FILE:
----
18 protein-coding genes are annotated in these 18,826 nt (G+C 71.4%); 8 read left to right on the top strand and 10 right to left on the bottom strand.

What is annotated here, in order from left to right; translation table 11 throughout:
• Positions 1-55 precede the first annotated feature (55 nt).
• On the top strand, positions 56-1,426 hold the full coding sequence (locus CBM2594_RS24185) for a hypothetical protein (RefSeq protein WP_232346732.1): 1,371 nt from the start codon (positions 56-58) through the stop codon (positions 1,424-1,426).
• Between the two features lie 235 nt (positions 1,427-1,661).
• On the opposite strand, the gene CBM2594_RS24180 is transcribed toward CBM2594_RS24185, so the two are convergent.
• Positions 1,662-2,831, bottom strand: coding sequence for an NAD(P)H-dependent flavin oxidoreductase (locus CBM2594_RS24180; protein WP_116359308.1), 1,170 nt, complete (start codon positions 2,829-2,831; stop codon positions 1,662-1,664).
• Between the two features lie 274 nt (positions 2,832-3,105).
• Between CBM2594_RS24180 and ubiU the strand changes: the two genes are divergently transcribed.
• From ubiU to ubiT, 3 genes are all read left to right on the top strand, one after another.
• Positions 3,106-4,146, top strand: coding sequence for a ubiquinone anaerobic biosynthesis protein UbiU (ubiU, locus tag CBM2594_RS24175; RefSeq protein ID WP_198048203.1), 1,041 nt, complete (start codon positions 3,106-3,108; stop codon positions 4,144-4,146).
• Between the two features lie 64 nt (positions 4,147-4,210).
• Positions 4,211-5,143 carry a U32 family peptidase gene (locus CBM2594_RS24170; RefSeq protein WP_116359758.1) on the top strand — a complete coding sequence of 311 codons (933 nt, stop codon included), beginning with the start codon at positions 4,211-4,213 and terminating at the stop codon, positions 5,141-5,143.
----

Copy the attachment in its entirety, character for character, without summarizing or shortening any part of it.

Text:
18 protein-coding genes are annotated in these 18,826 nt (G+C 71.4%); 8 read left to right on the top strand and 10 right to left on the bottom strand.

What is annotated here, in order from left to right; translation table 11 throughout:
• Positions 1-55 precede the first annotated feature (55 nt).
• On the top strand, positions 56-1,426 hold the full coding sequence (locus CBM2594_RS24185) for a hypothetical protein (RefSeq protein WP_232346732.1): 1,371 nt from the start codon (positions 56-58) through the stop codon (positions 1,424-1,426).
• Between the two features lie 235 nt (positions 1,427-1,661).
• On the opposite strand, the gene CBM2594_RS24180 is transcribed toward CBM2594_RS24185, so the two are convergent.
• Positions 1,662-2,831, bottom strand: coding sequence for an NAD(P)H-dependent flavin oxidoreductase (locus CBM2594_RS24180; protein WP_116359308.1), 1,170 nt, complete (start codon positions 2,829-2,831; stop codon positions 1,662-1,664).
• Between the two features lie 274 nt (positions 2,832-3,105).
• Between CBM2594_RS24180 and ubiU the strand changes: the two genes are divergently transcribed.
• From ubiU to ubiT, 3 genes are all read left to right on the top strand, one after another.
• Positions 3,106-4,146, top strand: coding sequence for a ubiquinone anaerobic biosynthesis protein UbiU (ubiU, locus tag CBM2594_RS24175; RefSeq protein ID WP_198048203.1), 1,041 nt, complete (start codon positions 3,106-3,108; stop codon positions 4,144-4,146).
• Between the two features lie 64 nt (positions 4,147-4,210).
• Positions 4,211-5,143 carry a U32 family peptidase gene (locus CBM2594_RS24170; RefSeq protein WP_116359758.1) on the top strand — a complete coding sequence of 311 codons (933 nt, stop codon included), beginning with the start codon at positions 4,211-4,213 and terminating at the stop codon, positions 5,141-5,143.